* Shares up 3 pct after White House comments
* Still awaiting U.S. approval for British subsidiary
By Joachim Dagenborg and Julia Fioretti
OSLO/BRUSSELS, Feb 8 Norwegian Air Shuttle said it was more optimistic about its future in the U.S. after remarks from the Trump administration on Tuesday that signalled support for the budget carrier's transatlantic growth plans.
Europe's third-largest budget airline by passenger numbers after Ryanair and EasyJet, received U.S approval in December for its Irish subsidiary to fly transatlantic routes despite opposition by U.S. unions worried it could undermine wages and working standards.
Pointing to job creation and to Norwegian's use of Boeing aircraft, White House spokesman Sean Spicer on Tuesday said the U.S. has "huge economic interest" in the company's business.
The comments sent Norwegian shares up 3.1 percent when the market opened in Oslo Wednesday morning and the stock was up 3.3 percent at 1106 GMT. It was the third-strongest performer in the Oslo benchmark index.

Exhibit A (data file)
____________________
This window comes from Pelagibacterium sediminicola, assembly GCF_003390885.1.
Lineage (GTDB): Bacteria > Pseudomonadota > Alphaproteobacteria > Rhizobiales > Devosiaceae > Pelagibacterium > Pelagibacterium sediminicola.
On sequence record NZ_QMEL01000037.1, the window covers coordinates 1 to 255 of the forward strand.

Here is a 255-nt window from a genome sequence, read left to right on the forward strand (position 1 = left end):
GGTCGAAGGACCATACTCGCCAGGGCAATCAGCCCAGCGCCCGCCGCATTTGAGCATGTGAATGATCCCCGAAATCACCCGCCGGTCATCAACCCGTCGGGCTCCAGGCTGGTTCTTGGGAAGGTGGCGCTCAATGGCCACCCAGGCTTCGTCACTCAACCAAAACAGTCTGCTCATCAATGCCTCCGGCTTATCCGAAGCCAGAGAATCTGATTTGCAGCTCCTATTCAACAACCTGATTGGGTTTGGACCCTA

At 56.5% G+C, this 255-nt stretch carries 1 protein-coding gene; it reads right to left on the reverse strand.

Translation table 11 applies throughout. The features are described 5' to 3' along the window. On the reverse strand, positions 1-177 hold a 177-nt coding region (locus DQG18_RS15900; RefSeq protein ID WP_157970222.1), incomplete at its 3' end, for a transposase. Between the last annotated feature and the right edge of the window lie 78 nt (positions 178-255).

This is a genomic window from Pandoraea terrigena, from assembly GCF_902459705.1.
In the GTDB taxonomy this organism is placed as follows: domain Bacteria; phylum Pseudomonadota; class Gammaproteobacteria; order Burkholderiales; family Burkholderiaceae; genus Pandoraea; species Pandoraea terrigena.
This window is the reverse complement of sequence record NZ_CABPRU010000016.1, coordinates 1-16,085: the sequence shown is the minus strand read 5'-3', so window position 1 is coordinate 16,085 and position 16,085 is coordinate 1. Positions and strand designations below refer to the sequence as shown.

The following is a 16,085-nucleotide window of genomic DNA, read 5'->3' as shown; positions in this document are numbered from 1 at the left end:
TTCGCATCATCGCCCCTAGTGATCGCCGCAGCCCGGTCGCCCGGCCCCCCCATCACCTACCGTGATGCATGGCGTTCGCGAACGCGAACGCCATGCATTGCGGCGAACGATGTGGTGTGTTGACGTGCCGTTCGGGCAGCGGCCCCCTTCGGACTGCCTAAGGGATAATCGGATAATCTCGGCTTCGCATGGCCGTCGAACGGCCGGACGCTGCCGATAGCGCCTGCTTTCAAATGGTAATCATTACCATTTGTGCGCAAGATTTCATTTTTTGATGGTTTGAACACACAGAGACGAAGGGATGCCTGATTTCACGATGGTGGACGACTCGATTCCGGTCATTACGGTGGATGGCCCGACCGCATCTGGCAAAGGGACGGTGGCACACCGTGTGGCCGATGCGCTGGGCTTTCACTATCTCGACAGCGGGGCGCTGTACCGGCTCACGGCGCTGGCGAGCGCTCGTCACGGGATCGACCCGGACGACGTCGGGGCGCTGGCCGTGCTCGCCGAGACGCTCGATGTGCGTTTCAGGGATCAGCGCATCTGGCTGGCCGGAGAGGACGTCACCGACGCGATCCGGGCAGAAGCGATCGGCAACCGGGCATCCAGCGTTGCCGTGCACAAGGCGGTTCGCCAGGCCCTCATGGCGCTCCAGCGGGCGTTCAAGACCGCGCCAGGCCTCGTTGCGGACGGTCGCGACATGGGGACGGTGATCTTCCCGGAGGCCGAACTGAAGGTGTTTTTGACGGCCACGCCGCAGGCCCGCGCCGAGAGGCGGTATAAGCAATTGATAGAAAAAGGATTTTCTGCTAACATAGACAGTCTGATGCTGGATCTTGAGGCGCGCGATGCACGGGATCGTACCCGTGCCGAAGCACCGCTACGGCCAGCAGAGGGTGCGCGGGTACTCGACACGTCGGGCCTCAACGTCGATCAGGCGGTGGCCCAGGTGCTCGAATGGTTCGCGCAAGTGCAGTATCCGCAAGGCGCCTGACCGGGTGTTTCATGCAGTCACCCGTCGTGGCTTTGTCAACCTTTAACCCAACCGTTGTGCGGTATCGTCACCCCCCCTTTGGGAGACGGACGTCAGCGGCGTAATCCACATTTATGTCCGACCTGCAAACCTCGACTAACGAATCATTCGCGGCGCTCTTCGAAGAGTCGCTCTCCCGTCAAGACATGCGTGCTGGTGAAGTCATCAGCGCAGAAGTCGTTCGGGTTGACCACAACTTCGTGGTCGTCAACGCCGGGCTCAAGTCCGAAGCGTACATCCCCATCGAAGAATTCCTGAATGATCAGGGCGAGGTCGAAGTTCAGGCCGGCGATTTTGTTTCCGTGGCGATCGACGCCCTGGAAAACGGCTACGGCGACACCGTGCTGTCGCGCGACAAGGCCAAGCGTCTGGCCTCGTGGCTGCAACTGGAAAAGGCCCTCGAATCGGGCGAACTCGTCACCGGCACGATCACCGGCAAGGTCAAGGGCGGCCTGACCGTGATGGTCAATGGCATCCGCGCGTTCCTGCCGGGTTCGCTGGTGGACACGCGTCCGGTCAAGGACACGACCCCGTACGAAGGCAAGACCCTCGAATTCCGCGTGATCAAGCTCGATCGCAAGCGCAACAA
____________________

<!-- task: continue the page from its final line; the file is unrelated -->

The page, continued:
"We are a big Boeing customer so I think we do exactly what Trump would like everybody to do," Norwegian Air CEO Bjoern Kjos told Reuters on the sidelines of a conference in Brussels.
"Trump wants American jobs, we provide American jobs," he said.
The airline has ordered $18.5 billion worth of planes from Boeing so far, including 29 Dreamliners last October, the largest single order ever for Boeing from a European airline.
Norwegian has also indicated that its U.S. approval would allow them to order additional planes as it expects to establish new routes to several U.S. cities.
"We see this as a very positive signal and interpret this to mean that the Trump administration has acknowledged the significant value creation Norwegian Air has contributed in the U.S. market," a company spokeswoman said on Wednesday.
"With our growth ambitions in the U.S., we aim to create thousands of new jobs over there and it's important for us to get that message forward. This makes us more optimistic," she said.
Norwegian has also applied to U.S. authorities for its British subsidiary to offer transatlantic flights. This application is still with the U.S. Department of Transportation.
The spokeswoman said there has been no change in status for that application and the company awaits a decision. (Editing by Elaine Hardcastle)
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